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How Much Should I Expect to Pay in Property Tax?

By Laura Agadoni · Mar 16, 2016 · Real Estate

How Much Should I Expect to Pay in Property Tax?

Image courtesy of BeSmartee, Property Tax Calcuation

When you buy a house, there's a little (well not so little, really) expense you might not have thought much about: property taxes. These vary widely depending on many factors.

The purpose of property taxes is to provide revenue for the local government, such as schools, the police department, the fire department, roads, parks, and any other municipal services.

Even when you have your house paid off, you are still responsible for paying the property taxes on it. If you pay late, you'll probably be charged a fine. If you don't pay at all, you could lose your home. We'll explore what factors play a role in determining property tax bills so that you can figure out about how much you can expect to pay every year. Note that you might need to pay a county tax in addition to a city tax, depending on where you live.

The Value of Your Property

Your property has an assessed value. A tax assessor from your municipality assesses what that value is. If that sounds like a conflict of interest, well, that's because it is. Therefore, it's in your best interest to challenge your tax bill if it seems high. You would do so by getting a copy of the assessment from the office of the property tax assessor in your town. Look through it to determine whether the information on it is correct.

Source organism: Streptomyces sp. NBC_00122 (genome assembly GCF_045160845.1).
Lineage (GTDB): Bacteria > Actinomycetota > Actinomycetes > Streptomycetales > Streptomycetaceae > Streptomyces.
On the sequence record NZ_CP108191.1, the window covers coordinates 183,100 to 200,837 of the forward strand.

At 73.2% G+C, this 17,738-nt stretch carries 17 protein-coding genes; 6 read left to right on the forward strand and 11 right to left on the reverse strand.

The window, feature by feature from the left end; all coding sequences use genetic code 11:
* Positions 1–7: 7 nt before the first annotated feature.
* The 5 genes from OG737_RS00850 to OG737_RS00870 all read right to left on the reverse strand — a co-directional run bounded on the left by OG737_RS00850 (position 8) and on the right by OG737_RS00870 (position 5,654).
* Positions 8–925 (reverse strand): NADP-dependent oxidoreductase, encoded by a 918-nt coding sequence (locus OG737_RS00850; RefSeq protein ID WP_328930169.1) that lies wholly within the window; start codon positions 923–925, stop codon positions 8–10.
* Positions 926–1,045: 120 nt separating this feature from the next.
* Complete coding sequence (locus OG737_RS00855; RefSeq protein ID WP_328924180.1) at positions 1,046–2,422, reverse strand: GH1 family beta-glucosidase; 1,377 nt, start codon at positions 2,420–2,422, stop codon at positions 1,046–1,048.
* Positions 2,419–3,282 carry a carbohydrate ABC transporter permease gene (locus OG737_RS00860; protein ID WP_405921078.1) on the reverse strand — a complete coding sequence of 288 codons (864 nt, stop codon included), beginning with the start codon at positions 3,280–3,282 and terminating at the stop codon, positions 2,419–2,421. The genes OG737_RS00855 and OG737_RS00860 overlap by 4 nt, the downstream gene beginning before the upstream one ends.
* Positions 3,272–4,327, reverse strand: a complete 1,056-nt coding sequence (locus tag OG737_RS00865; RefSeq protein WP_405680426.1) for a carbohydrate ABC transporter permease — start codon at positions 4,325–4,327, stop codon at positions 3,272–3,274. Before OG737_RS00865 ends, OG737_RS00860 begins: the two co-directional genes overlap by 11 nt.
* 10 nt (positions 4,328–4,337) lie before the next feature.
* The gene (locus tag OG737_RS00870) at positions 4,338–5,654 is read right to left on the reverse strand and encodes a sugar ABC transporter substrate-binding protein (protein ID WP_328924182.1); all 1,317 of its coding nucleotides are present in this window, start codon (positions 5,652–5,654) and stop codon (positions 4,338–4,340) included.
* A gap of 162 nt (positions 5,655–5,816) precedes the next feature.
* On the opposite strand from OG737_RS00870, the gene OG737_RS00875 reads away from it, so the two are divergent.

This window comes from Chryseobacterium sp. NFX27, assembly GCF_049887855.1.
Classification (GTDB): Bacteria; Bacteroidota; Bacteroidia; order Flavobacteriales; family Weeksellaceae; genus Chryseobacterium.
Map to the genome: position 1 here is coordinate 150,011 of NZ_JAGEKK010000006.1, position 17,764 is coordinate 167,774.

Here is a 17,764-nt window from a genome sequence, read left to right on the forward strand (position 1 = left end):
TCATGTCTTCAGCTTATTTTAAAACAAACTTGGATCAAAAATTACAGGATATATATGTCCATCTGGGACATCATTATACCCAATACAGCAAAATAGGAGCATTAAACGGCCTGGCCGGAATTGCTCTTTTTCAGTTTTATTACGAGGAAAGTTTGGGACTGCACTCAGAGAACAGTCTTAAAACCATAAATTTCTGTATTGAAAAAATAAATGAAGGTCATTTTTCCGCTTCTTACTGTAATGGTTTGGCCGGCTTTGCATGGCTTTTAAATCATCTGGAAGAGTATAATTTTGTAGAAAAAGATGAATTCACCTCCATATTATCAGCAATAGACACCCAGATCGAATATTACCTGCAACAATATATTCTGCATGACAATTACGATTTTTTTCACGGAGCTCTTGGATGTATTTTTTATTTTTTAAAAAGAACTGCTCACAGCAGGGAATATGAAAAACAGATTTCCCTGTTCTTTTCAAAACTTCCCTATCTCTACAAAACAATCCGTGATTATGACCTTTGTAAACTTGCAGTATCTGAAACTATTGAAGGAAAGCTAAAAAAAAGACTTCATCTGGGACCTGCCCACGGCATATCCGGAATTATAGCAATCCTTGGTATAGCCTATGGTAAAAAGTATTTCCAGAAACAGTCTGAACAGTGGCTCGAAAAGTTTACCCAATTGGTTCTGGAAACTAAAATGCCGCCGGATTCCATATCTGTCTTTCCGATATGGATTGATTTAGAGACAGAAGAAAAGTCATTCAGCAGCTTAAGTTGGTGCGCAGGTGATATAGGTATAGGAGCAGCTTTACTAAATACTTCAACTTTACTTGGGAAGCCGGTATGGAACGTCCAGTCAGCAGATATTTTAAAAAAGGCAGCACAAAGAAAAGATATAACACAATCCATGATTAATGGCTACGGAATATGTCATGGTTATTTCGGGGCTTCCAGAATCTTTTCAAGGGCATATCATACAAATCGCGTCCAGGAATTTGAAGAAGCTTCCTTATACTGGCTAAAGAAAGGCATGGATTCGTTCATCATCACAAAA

Compare the assessed value to the home's market value. The assessed value should be close to market value. Be suspicious if it's much more. Once the assessor determines a value, the final number could be market value or it could be a percentage of that value. You can find out whether the taxed amount is a percentage of the assessed value and what that percentage is by checking with the assessor's office. That figure would then be used to determine your tax rate. Let's say it's 80%. If the assessor determines your home is worth $200,000, they would multiply that by 80% to give your home an assessed value of $160,000.

If you find that the appraisal is too high, you can hire an independent appraiser to give your home a more accurate assessment. But you would need to pay for this. You can find a home appraiser at the American Society of Appraisers. Note that some municipalities won't accept an outside appraisal, so check first. Another method available to you if you think your appraisal is too high would be to contact the assessor's office in your town and ask what you would do to appeal your assessment. If your appeal is denied, and you know that you have a strong case, your next step would be to sue the assessor's office.

The Mill Rate

The method local governments typically use to determine the tax rate is by the mill rate. One mill is one-tenth of a cent. So 10 mill would be 1%, 20 mill would be 2%, and so on. If your municipality's mill rate were 20 and your house is assessed at $200,000, your tax would be $4,000.

Tax Exemptions